I’m working on a manuscript of poetry that deals with my childhood and the abuse I endured. Needless to say, my past isn’t always an easy to revisit. Sometimes it’s depressing, because it was definitely depressing and other times it’s empowering, because I had the strength to survive it.
So many children don’t and this is something that always pains me. Years ago, I wrote a poem where I wished I could be the last survivor of child abuse. Of course, I knew that wasn’t possible, but still, I wish it was. I’m sure that adults who survive cancer feel the same way when they hear about children who don’t make it.
Recently, I heard about a little boy in England, named Harry Moseley who died of brain cancer. He was only eleven years old, but in his short life, Harry managed to raise £85,000 or $137,000.00 for brain cancer research. He did this by fundraising and selling hand-made bracelets.
Here is Harry’s website if you’d like to contribute to his efforts – http://www.helpharryhelpothers.com/
Harry Moseley was a true hero, but I’ve seen the faces of children going through similar hardships, and they are all heroes too. These young heroes teach us all a wonderful lesson. Life isn’t always about what we make of it, but how we endure it. We are all sometimes forced to face things we’d rather not, but sometimes there is no other choice, but to face them.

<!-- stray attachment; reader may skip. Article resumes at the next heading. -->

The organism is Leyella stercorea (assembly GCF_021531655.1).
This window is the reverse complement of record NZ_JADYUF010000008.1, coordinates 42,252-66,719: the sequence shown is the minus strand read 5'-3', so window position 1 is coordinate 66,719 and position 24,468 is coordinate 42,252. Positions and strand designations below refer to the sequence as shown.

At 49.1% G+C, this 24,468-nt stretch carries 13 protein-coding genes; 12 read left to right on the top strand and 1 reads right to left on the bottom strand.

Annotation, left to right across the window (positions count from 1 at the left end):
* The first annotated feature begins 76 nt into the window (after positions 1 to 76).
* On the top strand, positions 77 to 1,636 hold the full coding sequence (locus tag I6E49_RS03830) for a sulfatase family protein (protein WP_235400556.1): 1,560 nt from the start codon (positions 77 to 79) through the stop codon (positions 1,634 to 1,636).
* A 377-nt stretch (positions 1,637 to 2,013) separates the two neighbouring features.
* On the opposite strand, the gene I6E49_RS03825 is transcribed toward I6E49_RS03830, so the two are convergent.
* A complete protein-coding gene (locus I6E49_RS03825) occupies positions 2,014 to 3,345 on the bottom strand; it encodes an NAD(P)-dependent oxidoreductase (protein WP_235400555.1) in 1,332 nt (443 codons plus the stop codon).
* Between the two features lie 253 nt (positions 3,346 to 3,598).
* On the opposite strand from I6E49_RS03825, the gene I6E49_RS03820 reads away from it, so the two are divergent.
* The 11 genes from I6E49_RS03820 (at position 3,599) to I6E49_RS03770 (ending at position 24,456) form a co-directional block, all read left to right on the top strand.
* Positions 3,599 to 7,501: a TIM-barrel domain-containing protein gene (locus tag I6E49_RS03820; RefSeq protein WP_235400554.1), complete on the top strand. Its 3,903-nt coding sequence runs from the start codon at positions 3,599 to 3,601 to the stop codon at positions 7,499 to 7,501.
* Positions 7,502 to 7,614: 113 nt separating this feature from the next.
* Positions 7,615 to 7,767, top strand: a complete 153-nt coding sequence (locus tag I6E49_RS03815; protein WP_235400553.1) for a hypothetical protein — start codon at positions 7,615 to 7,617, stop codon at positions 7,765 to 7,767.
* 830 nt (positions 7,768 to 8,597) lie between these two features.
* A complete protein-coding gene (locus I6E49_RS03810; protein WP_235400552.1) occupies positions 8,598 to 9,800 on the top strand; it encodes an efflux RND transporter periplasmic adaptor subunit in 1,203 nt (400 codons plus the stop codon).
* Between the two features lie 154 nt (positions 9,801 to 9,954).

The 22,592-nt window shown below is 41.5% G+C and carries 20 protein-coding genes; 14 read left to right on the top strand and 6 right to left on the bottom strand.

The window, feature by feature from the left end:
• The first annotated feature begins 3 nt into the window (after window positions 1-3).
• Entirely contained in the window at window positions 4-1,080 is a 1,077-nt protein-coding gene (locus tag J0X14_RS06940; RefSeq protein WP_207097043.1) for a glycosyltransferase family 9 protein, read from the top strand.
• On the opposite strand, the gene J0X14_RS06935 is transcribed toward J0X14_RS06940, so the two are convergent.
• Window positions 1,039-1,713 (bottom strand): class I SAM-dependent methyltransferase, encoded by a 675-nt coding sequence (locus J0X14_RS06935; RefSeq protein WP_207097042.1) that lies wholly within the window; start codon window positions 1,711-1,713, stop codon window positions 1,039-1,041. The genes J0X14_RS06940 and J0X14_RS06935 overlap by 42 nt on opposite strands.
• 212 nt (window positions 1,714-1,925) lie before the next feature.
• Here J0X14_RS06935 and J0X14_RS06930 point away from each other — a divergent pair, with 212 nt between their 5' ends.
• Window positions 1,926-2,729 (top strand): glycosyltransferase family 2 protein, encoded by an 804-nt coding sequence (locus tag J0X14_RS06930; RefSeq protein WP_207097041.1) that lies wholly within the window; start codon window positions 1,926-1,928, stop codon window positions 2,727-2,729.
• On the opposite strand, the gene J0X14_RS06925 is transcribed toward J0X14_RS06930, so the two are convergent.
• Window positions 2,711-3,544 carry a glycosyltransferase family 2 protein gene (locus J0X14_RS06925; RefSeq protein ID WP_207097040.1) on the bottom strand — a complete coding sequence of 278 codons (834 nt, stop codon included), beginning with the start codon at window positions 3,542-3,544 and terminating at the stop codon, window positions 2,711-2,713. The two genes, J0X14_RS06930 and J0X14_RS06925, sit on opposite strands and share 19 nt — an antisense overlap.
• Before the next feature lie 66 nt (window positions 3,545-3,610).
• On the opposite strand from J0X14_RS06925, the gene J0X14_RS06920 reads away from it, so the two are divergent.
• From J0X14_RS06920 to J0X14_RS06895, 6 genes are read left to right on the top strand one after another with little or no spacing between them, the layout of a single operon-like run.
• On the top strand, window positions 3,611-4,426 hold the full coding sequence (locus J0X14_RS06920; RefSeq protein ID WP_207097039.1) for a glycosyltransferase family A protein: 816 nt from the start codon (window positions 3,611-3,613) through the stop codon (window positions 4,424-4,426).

Of course, Harry did more than face this problems, he found a way to help others. In a much smaller way, that’s what I’m hoping to do with my book.
God bless you Harry and God bless all the other children in the world who face the ugliness that life sometimes gives us, and do it with hope and a smile.
I read your entry, Rachel, not long after you posted it – but was (possibly remain) at a loss for words that mean anything in the face of the topic.
I do know the power of poetry, and its ability to express what sometimes seems too powerful for words. Back in 1993, here in the San Francisco Bay area, I wrote fifty or so poems in a little over a month, simply to get out into the light (what seemed like) a vast amount of pain, anger, hurt, …stuff…
I applaud your intent with this book of poetry and wish you well in its birth.
Thank you Kevin. It’s a tough project, that’s for sure, but as I said, it’s also cathartic. Thank you for the support. You have no idea how much that means to me.